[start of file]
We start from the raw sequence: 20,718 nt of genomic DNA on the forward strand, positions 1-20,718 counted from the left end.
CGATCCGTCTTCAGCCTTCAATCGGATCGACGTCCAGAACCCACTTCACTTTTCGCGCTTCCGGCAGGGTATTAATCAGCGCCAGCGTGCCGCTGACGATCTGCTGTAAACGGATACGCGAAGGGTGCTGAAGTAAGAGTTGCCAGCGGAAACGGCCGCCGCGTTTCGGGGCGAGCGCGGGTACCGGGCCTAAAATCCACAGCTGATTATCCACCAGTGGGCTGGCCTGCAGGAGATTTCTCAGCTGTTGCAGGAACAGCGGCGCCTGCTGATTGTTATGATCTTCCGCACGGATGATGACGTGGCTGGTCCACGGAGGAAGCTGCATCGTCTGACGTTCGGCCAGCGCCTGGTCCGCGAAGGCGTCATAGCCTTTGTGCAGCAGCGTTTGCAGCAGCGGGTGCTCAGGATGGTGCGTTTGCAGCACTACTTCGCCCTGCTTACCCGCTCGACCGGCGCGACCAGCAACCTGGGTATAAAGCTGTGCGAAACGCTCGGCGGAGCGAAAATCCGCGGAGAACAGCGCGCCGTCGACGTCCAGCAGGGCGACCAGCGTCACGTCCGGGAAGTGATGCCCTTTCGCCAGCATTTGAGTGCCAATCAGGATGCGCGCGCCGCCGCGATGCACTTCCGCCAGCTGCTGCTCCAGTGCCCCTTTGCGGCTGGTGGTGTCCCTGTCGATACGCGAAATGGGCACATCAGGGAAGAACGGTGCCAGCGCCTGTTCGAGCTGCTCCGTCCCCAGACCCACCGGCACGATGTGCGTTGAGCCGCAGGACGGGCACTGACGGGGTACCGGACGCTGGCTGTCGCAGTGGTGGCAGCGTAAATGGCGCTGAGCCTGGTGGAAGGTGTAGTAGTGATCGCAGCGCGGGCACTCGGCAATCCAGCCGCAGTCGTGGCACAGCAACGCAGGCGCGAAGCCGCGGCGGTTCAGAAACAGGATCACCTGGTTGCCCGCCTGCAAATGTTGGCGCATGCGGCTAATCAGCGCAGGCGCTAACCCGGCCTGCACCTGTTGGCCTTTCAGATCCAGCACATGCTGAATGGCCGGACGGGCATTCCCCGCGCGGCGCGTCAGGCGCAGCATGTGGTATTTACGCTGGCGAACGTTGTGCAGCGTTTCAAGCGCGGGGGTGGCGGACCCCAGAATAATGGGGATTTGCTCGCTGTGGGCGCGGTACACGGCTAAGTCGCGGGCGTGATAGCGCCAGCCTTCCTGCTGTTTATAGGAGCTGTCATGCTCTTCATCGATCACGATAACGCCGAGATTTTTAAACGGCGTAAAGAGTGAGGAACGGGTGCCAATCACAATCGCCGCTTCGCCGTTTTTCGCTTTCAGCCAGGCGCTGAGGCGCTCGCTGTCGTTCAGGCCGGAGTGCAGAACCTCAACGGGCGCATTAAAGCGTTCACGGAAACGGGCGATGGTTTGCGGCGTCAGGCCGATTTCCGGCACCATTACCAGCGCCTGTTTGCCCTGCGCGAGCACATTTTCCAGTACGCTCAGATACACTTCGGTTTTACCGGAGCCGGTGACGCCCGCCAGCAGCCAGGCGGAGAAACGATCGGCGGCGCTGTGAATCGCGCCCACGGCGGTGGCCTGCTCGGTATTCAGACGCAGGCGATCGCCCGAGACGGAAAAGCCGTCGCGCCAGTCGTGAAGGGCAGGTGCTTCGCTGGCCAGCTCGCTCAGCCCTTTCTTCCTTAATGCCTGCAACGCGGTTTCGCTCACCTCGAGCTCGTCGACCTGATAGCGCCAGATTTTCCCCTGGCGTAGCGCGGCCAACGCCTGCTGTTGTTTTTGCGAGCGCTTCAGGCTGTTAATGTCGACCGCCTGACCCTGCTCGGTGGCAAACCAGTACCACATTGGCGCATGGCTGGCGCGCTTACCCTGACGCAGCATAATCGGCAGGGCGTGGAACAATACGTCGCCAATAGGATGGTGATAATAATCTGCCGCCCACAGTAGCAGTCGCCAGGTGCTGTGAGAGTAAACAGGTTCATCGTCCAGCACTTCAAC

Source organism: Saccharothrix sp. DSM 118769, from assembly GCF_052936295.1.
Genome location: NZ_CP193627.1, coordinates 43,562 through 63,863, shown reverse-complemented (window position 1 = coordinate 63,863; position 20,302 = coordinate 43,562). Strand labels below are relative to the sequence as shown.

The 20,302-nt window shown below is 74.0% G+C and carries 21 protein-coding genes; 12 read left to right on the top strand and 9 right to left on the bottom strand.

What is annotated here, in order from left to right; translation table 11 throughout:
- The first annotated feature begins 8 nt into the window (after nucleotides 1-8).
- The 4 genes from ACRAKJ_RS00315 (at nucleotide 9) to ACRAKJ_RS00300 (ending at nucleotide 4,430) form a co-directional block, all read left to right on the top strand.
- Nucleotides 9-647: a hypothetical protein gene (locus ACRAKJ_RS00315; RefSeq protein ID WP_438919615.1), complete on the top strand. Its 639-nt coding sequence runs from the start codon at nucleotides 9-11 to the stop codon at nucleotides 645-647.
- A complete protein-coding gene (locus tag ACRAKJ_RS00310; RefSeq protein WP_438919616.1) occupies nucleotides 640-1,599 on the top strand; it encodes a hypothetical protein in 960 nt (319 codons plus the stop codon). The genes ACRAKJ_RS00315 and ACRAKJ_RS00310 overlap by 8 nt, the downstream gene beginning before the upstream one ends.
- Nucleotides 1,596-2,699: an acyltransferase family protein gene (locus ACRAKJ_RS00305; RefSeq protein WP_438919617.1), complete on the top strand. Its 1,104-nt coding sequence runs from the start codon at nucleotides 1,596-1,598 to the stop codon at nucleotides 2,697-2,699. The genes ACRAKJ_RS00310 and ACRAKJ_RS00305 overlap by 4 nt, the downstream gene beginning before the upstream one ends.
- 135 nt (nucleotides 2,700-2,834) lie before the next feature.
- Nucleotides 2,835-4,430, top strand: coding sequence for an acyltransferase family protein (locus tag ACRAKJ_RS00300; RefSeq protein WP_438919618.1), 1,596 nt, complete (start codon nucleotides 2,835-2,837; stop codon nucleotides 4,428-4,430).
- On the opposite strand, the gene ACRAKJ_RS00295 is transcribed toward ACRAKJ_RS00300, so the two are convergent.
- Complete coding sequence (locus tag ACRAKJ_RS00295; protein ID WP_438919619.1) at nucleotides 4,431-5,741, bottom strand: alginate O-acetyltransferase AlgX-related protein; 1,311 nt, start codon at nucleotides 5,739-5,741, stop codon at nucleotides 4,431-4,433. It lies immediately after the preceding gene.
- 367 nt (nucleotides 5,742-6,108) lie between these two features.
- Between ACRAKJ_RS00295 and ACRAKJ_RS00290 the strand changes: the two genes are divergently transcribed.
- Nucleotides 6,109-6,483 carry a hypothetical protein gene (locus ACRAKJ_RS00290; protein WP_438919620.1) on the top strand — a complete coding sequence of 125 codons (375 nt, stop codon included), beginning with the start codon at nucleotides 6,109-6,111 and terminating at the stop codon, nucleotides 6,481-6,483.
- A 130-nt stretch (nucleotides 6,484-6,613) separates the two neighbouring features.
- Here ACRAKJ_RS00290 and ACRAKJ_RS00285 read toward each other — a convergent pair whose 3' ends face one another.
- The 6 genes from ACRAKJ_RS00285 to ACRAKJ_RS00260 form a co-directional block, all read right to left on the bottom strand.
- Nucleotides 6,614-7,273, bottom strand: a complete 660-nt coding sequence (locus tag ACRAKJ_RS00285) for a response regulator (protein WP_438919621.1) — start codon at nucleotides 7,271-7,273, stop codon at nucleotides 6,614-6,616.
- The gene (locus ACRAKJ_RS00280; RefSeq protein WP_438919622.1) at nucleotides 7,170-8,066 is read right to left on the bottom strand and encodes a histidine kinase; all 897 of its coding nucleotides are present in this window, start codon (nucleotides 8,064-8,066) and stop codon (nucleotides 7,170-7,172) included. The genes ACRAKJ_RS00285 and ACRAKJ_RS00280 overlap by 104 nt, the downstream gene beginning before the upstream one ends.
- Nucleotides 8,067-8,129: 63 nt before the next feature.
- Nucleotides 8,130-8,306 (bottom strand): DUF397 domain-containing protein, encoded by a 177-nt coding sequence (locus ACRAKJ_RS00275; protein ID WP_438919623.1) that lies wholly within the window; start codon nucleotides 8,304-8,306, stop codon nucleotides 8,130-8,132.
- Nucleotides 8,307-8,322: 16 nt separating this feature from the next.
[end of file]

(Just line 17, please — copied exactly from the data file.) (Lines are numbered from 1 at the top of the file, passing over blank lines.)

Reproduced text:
- Between ACRAKJ_RS00295 and ACRAKJ_RS00290 the strand changes: the two genes are divergently transcribed.